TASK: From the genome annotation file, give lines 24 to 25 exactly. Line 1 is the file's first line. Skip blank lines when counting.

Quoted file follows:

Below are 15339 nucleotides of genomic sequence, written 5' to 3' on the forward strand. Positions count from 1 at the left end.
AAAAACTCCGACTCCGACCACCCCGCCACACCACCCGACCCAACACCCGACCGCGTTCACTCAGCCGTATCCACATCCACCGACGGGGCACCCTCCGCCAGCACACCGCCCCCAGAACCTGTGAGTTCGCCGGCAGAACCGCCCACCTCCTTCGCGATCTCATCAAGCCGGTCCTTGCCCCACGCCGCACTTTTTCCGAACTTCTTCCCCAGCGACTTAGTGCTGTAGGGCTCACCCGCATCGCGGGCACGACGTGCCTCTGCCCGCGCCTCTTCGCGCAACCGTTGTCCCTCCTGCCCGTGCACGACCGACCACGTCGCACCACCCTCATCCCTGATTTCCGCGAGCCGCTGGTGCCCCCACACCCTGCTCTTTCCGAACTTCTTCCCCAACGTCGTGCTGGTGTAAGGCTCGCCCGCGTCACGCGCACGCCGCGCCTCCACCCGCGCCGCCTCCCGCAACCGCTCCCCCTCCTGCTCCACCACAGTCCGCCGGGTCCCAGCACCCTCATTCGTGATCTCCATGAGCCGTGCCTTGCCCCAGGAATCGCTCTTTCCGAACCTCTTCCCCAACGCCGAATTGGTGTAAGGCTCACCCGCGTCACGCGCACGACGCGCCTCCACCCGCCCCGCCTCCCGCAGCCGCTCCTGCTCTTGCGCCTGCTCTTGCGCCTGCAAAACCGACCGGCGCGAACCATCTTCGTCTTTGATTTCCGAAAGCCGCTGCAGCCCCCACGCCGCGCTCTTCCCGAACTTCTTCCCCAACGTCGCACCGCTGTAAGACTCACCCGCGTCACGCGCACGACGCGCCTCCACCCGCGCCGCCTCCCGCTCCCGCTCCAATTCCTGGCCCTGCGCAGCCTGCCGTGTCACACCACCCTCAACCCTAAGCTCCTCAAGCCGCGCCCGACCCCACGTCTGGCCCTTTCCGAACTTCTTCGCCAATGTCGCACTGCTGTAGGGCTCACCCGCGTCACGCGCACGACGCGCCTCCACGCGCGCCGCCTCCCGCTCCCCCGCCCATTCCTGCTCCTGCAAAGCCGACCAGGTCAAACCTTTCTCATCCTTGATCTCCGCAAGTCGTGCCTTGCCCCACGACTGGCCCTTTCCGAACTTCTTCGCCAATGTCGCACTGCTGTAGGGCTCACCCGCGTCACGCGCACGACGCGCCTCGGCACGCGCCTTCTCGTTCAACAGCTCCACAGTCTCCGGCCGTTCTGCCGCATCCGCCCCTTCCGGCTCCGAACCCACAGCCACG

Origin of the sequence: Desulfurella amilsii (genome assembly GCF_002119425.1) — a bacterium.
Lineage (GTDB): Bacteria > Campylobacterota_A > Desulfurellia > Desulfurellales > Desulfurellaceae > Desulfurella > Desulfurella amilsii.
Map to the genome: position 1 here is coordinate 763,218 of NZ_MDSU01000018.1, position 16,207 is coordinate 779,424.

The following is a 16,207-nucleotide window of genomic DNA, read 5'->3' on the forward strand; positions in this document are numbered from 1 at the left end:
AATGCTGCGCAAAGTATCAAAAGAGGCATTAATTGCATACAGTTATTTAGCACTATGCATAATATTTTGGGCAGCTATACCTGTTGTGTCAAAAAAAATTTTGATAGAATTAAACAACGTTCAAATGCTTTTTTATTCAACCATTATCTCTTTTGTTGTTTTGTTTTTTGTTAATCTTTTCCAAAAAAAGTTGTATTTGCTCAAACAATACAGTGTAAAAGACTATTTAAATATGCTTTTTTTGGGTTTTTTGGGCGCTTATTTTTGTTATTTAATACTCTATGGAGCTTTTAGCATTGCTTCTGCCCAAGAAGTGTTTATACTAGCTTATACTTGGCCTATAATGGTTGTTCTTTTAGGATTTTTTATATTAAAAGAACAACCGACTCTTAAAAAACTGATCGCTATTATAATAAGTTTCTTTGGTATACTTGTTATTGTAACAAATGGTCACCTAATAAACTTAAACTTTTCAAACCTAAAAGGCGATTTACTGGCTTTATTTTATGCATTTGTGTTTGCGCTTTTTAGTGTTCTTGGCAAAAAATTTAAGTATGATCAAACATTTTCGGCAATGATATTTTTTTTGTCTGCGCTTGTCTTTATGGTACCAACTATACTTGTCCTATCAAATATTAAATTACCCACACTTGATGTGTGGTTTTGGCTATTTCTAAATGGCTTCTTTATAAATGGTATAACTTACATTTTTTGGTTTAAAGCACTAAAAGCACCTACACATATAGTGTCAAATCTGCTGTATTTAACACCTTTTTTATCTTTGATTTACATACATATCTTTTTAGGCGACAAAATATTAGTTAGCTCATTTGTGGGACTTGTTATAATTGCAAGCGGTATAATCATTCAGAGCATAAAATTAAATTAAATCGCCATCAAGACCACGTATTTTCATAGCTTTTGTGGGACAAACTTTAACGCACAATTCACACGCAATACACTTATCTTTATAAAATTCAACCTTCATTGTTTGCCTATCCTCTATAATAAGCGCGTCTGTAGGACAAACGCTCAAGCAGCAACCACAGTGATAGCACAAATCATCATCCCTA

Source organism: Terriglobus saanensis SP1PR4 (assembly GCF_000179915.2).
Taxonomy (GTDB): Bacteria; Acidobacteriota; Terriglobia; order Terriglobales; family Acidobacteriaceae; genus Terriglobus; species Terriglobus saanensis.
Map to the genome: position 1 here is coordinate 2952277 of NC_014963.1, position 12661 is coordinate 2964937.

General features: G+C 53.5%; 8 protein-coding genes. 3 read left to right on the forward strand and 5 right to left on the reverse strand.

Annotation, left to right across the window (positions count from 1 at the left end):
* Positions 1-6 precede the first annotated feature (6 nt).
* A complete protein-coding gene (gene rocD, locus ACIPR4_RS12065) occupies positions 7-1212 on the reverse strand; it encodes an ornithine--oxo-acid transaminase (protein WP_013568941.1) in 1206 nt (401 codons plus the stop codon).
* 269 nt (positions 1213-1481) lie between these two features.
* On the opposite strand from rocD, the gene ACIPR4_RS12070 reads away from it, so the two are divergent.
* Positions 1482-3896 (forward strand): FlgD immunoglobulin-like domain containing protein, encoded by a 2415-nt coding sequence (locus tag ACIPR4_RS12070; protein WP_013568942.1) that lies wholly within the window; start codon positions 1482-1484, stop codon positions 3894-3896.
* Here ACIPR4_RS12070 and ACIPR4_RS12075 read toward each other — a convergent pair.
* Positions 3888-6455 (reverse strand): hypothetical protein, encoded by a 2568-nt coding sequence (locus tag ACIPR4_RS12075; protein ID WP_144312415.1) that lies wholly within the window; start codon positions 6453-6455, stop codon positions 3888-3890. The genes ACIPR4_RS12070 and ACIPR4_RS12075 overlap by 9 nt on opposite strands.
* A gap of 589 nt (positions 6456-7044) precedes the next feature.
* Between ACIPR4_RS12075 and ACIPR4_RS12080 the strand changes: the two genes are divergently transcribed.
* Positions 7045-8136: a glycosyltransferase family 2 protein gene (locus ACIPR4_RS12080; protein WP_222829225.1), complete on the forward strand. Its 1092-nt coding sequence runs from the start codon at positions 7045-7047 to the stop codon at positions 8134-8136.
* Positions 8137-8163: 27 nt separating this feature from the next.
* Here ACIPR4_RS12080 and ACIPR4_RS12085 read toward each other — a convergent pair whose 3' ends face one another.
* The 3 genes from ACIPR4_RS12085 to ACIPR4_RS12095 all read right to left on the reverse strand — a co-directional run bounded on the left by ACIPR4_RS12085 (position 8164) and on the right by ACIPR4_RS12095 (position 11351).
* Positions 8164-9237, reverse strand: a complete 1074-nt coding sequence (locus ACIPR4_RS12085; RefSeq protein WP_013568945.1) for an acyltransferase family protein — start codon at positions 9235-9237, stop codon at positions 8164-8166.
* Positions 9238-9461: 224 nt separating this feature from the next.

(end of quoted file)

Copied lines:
* Here ACIPR4_RS12080 and ACIPR4_RS12085 read toward each other — a convergent pair whose 3' ends face one another.
* The 3 genes from ACIPR4_RS12085 to ACIPR4_RS12095 all read right to left on the reverse strand — a co-directional run bounded on the left by ACIPR4_RS12085 (position 8164) and on the right by ACIPR4_RS12095 (position 11351).